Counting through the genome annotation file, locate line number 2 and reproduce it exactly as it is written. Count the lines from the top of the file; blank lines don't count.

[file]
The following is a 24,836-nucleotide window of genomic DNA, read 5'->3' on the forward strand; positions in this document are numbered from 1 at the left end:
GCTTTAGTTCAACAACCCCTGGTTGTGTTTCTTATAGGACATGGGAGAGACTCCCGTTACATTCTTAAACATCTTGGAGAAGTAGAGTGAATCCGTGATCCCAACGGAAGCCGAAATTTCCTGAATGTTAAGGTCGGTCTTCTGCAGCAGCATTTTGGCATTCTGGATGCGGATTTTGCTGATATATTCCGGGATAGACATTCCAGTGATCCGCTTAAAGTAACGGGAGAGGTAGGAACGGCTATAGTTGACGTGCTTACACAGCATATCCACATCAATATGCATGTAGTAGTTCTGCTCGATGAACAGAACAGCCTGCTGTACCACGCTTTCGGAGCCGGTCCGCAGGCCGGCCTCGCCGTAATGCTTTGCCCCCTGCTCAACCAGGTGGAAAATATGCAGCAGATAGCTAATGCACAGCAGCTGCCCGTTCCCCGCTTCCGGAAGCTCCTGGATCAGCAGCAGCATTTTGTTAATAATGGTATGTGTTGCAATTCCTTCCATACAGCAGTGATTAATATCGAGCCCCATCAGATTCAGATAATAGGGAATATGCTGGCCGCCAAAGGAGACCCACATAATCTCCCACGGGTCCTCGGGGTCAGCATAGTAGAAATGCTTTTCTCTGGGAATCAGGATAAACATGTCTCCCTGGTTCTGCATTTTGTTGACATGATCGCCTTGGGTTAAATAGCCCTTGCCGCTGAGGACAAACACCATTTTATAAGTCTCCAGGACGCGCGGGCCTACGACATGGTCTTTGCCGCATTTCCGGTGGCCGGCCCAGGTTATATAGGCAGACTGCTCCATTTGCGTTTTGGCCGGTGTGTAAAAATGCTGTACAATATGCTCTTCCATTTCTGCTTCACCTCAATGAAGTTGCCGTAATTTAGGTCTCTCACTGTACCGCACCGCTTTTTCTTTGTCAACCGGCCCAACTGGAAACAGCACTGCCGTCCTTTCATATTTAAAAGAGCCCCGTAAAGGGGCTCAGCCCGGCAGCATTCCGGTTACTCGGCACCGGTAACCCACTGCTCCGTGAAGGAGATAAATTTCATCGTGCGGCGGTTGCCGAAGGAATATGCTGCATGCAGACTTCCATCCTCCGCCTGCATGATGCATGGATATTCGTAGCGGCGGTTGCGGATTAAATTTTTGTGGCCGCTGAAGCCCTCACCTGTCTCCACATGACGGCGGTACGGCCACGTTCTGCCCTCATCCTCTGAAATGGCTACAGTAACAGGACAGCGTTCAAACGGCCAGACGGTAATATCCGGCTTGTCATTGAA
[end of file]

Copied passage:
GCTTTAGTTCAACAACCCCTGGTTGTGTTTCTTATAGGACATGGGAGAGACTCCCGTTACATTCTTAAACATCTTGGAGAAGTAGAGTGAATCCGTGATCCCAACGGAAGCCGAAATTTCCTGAATGTTAAGGTCGGTCTTCTGCAGCAGCATTTTGGCATTCTGGATGCGGATTTTGCTGATATATTCCGGGATAGACATTCCAGTGATCCGCTTAAAGTAACGGGAGAGGTAGGAACGGCTATAGTTGACGTGCTTACACAGCATATCCACATCAATATGCATGTAGTAGTTCTGCTCGATGAACAGAACAGCCTGCTGTACCACGCTTTCGGAGCCGGTCCGCAGGCCGGCCTCGCCGTAATGCTTTGCCCCCTGCTCAACCAGGTGGAAAATATGCAGCAGATAGCTAATGCACAGCAGCTGCCCGTTCCCCGCTTCCGGAAGCTCCTGGATCAGCAGCAGCATTTTGTTAATAATGGTATGTGTTGCAATTCCTTCCATACAGCAGTGATTAATATCGAGCCCCATCAGATTCAGATAATAGGGAATATGCTGGCCGCCAAAGGAGACCCACATAATCTCCCACGGGTCCTCGGGGTCAGCATAGTAGAAATGCTTTTCTCTGGGAATCAGGATAAACATGTCTCCCTGGTTCTGCATTTTGTTGACATGATCGCCTTGGGTTAAATAGCCCTTGCCGCTGAGGACAAACACCATTTTATAAGTCTCCAGGACGCGCGGGCCTACGACATGGTCTTTGCCGCATTTCCGGTGGCCGGCCCAGGTTATATAGGCAGACTGCTCCATTTGCGTTTTGGCCGGTGTGTAAAAATGCTGTACAATATGCTCTTCCATTTCTGCTTCACCTCAATGAAGTTGCCGTAATTTAGGTCTCTCACTGTACCGCACCGCTTTTTCTTTGTCAACCGGCCCAACTGGAAACAGCACTGCCGTCCTTTCATATTTAAAAGAGCCCCGTAAAGGGGCTCAGCCCGGCAGCATTCCGGTTACTCGGCACCGGTAACCCACTGCTCCGTGAAGGAGATAAATTTCATCGTGCGGCGGTTGCCGAAGGAATATGCTGCATGCAGACTTCCATCCTCCGCCTGCATGATGCATGGATATTCGTAGCGGCGGTTGCGGATTAAATTTTTGTGGCCGCTGAAGCCCTCACCTGTCTCCACATGACGGCGGTACGGCCACGTTCTGCCCTCATCCTCTGAAATGGCTACAGTAACAGGACAGCGTTCAAACGGCCAGACGGTAATATCCGGCTTGTCATTGAA